Asthma inhalers may cause thrush, bad breath
|By Dr. Harold Katz - Bad Breath Expert|
SUMMARY: Although inhaled corticosteroids can be a lifesaver, they may leave you with a case of yeasty halitosis.
Posted: August 15, 2012
While bad breath is certainly not the most dangerous symptom of asthma, it's definitely one of the more disagreeable side effects of the condition. It might not seem like asthma would cause oral odor, but it does - and in more than one way.
That's why, for people who suffer from asthma attacks, an alcohol-free mouthwash and an oral care probiotics rinse are two indispensable tools for eliminating halitosis.
The rise of asthma, hay fever and halitosis
Since it was first recognized it as a condition centuries ago, asthma has been one of the more serious respiratory problems on Earth. It is connected to hay fever, in that (a) both appear in attacks caused by allergens, and (b) the presence of one increases the risk of the other.
Currently, about 25 million people in the U.S. suffer from asthma, according to the American Academy of Allergy, Asthma and Immunology.
What causes it? It's an inherited disorder, in which the passageways of the lungs swell and get narrower in response to allergens or irritation. This leads to wheezing, coughing and difficulty breathing, an array of symptoms that usually forces people with asthma to use inhaled corticosteroids to soothe the inflammation.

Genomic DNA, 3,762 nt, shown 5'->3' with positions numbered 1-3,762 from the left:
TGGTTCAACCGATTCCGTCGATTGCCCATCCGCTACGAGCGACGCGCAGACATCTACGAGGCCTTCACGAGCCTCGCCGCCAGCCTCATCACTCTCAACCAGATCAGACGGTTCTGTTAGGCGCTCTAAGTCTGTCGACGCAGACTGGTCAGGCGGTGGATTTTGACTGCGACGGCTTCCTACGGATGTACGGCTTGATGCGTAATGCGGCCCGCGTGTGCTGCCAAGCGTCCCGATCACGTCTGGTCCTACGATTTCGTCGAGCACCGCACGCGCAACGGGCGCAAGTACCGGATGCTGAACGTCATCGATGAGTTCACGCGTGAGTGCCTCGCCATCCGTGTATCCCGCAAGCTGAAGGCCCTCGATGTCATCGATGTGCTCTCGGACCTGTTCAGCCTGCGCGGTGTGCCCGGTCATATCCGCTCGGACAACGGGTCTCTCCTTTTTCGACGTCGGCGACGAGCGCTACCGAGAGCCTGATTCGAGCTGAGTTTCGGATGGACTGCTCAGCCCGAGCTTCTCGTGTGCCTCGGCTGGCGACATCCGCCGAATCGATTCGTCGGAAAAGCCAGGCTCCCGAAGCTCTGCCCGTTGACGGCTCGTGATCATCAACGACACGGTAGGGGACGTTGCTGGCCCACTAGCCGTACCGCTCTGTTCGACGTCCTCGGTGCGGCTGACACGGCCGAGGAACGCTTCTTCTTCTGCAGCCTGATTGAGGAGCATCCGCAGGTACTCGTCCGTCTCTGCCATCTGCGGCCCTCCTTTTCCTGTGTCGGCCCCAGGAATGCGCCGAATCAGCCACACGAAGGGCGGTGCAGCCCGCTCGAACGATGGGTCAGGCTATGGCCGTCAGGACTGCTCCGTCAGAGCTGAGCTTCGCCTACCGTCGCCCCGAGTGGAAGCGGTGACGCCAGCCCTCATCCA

This, though, is where bad breath can become a problem.
Asthma causes odor in three ways
1. First and foremost, asthma inhalers may cause thrush, which is an oral yeast infection. This is because corticosteroids - the active ingredients in asthma medication - are mild immunosuppressants. This means that any mist that lands on the tongue can pave the way for bacterial growth, allowing halitosis to arise. And plenty of your corticosteroid spray lands on the tongue - between 70 and 90 percent, according to the Asthma and Allergy Foundation of America.
2. Second, asthma often occurs alongside hay fever, a nasal allergy that triggers sneezing and a watery nose. The latter problem - also known as post-nasal drip - causes thin mucus to run down the back of the throat, leading to more bad breath.
3. Finally, the aggravated wheezing caused by asthma can dry out the mouth, making oral odor more likely.
In the case of an asthma attack, it is more important to use an inhaler than an alcohol-free mouthwash! But otherwise, folks with this respiratory condition can gargle with specialty rinses twice a day to minimize bad breath.